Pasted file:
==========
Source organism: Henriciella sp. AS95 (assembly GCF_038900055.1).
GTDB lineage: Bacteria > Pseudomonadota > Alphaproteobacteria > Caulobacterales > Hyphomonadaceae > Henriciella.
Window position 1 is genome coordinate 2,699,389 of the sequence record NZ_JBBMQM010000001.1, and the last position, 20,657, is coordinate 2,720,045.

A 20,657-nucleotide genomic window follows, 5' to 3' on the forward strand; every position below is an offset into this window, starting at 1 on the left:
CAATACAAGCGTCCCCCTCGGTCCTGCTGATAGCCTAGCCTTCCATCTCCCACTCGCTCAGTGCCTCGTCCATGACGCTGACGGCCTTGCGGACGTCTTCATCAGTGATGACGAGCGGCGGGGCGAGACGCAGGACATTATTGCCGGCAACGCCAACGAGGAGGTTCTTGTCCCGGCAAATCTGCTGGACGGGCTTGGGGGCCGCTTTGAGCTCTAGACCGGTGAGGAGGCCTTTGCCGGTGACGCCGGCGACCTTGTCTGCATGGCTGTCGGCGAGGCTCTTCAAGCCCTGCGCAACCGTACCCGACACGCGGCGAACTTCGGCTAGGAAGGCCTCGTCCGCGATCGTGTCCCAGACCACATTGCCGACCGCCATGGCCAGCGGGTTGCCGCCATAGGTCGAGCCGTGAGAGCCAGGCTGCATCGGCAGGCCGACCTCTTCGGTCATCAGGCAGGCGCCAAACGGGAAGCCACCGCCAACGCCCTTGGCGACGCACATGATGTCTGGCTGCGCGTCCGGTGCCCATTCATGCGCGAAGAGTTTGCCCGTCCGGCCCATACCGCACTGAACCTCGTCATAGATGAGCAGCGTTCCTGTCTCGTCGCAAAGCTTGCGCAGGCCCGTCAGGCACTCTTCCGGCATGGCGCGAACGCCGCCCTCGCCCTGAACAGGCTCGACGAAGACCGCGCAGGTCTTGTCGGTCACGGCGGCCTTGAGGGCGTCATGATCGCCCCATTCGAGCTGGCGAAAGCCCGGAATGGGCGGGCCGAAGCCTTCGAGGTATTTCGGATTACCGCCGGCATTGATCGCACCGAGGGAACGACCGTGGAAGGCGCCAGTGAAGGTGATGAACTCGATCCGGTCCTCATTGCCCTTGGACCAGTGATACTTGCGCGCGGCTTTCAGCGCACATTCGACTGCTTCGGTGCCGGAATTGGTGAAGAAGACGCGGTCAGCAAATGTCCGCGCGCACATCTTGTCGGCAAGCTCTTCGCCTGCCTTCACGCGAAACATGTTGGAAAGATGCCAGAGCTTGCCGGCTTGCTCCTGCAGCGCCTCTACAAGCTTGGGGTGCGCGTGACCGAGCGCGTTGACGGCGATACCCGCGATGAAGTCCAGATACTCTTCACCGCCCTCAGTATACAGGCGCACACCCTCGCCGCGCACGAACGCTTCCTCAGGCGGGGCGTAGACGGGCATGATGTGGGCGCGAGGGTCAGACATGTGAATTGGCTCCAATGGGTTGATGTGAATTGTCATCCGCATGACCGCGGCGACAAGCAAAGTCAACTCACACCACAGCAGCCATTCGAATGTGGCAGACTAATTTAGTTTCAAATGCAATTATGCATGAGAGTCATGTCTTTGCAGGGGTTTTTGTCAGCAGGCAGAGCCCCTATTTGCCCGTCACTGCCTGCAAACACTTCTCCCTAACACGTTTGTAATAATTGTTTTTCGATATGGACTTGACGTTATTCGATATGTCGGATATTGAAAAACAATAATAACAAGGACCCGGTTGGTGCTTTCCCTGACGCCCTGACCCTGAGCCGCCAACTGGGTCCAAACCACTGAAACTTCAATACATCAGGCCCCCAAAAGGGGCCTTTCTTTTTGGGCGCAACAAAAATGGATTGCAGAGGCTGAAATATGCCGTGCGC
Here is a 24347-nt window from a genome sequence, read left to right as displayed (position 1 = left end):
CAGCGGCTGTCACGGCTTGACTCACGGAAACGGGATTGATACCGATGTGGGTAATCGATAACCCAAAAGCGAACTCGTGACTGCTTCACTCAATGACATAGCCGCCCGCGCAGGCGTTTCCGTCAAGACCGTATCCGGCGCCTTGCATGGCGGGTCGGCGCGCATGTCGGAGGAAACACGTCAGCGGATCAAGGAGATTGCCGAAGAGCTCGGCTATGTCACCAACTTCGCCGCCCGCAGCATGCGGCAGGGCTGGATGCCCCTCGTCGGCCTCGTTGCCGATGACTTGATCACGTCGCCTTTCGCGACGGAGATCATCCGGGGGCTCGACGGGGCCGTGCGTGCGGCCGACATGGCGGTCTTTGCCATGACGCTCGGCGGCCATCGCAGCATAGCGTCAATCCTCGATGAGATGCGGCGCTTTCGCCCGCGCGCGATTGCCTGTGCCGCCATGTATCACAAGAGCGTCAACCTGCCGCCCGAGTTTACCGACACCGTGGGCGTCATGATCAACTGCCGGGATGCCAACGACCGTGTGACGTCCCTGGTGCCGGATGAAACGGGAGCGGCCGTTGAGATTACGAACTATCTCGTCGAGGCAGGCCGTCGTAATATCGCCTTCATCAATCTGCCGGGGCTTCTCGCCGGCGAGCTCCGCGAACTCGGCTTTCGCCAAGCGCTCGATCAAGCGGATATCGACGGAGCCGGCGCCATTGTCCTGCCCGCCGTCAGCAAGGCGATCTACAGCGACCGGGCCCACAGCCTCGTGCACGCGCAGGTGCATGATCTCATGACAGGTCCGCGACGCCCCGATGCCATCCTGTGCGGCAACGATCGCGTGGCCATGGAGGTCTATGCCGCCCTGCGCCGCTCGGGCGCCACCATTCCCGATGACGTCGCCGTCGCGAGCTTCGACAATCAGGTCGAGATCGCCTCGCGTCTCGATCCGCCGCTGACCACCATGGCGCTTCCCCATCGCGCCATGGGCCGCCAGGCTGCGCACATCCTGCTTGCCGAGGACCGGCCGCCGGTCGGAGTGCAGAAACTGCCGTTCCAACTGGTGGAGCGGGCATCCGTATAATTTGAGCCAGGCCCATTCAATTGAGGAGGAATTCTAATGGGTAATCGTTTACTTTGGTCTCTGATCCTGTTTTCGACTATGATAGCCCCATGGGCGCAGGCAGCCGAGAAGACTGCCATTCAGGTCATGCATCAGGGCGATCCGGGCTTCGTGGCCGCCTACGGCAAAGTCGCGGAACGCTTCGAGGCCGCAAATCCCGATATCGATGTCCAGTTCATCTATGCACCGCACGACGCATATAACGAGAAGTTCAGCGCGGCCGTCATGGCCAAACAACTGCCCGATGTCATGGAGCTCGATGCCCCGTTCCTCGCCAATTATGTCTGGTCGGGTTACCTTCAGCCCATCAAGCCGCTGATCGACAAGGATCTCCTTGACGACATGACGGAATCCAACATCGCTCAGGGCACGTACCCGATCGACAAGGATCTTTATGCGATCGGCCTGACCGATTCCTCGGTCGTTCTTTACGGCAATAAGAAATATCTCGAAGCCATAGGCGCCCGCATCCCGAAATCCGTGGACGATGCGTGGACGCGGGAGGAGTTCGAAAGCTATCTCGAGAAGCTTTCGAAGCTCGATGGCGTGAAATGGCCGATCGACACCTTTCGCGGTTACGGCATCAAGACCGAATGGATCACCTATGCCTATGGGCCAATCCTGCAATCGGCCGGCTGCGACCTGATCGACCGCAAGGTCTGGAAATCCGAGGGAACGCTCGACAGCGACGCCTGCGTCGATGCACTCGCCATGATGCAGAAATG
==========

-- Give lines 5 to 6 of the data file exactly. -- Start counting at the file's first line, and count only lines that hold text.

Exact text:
CAATACAAGCGTCCCCCTCGGTCCTGCTGATAGCCTAGCCTTCCATCTCCCACTCGCTCAGTGCCTCGTCCATGACGCTGACGGCCTTGCGGACGTCTTCATCAGTGATGACGAGCGGCGGGGCGAGACGCAGGACATTATTGCCGGCAACGCCAACGAGGAGGTTCTTGTCCCGGCAAATCTGCTGGACGGGCTTGGGGGCCGCTTTGAGCTCTAGACCGGTGAGGAGGCCTTTGCCGGTGACGCCGGCGACCTTGTCTGCATGGCTGTCGGCGAGGCTCTTCAAGCCCTGCGCAACCGTACCCGACACGCGGCGAACTTCGGCTAGGAAGGCCTCGTCCGCGATCGTGTCCCAGACCACATTGCCGACCGCCATGGCCAGCGGGTTGCCGCCATAGGTCGAGCCGTGAGAGCCAGGCTGCATCGGCAGGCCGACCTCTTCGGTCATCAGGCAGGCGCCAAACGGGAAGCCACCGCCAACGCCCTTGGCGACGCACATGATGTCTGGCTGCGCGTCCGGTGCCCATTCATGCGCGAAGAGTTTGCCCGTCCGGCCCATACCGCACTGAACCTCGTCATAGATGAGCAGCGTTCCTGTCTCGTCGCAAAGCTTGCGCAGGCCCGTCAGGCACTCTTCCGGCATGGCGCGAACGCCGCCCTCGCCCTGAACAGGCTCGACGAAGACCGCGCAGGTCTTGTCGGTCACGGCGGCCTTGAGGGCGTCATGATCGCCCCATTCGAGCTGGCGAAAGCCCGGAATGGGCGGGCCGAAGCCTTCGAGGTATTTCGGATTACCGCCGGCATTGATCGCACCGAGGGAACGACCGTGGAAGGCGCCAGTGAAGGTGATGAACTCGATCCGGTCCTCATTGCCCTTGGACCAGTGATACTTGCGCGCGGCTTTCAGCGCACATTCGACTGCTTCGGTGCCGGAATTGGTGAAGAAGACGCGGTCAGCAAATGTCCGCGCGCACATCTTGTCGGCAAGCTCTTCGCCTGCCTTCACGCGAAACATGTTGGAAAGATGCCAGAGCTTGCCGGCTTGCTCCTGCAGCGCCTCTACAAGCTTGGGGTGCGCGTGACCGAGCGCGTTGACGGCGATACCCGCGATGAAGTCCAGATACTCTTCACCGCCCTCAGTATACAGGCGCACACCCTCGCCGCGCACGAACGCTTCCTCAGGCGGGGCGTAGACGGGCATGATGTGGGCGCGAGGGTCAGACATGTGAATTGGCTCCAATGGGTTGATGTGAATTGTCATCCGCATGACCGCGGCGACAAGCAAAGTCAACTCACACCACAGCAGCCATTCGAATGTGGCAGACTAATTTAGTTTCAAATGCAATTATGCATGAGAGTCATGTCTTTGCAGGGGTTTTTGTCAGCAGGCAGAGCCCCTATTTGCCCGTCACTGCCTGCAAACACTTCTCCCTAACACGTTTGTAATAATTGTTTTTCGATATGGACTTGACGTTATTCGATATGTCGGATATTGAAAAACAATAATAACAAGGACCCGGTTGGTGCTTTCCCTGACGCCCTGACCCTGAGCCGCCAACTGGGTCCAAACCACTGAAACTTCAATACATCAGGCCCCCAAAAGGGGCCTTTCTTTTTGGGCGCAACAAAAATGGATTGCAGAGGCTGAAATATGCCGTGCGC
Here is a 24347-nt window from a genome sequence, read left to right as displayed (position 1 = left end):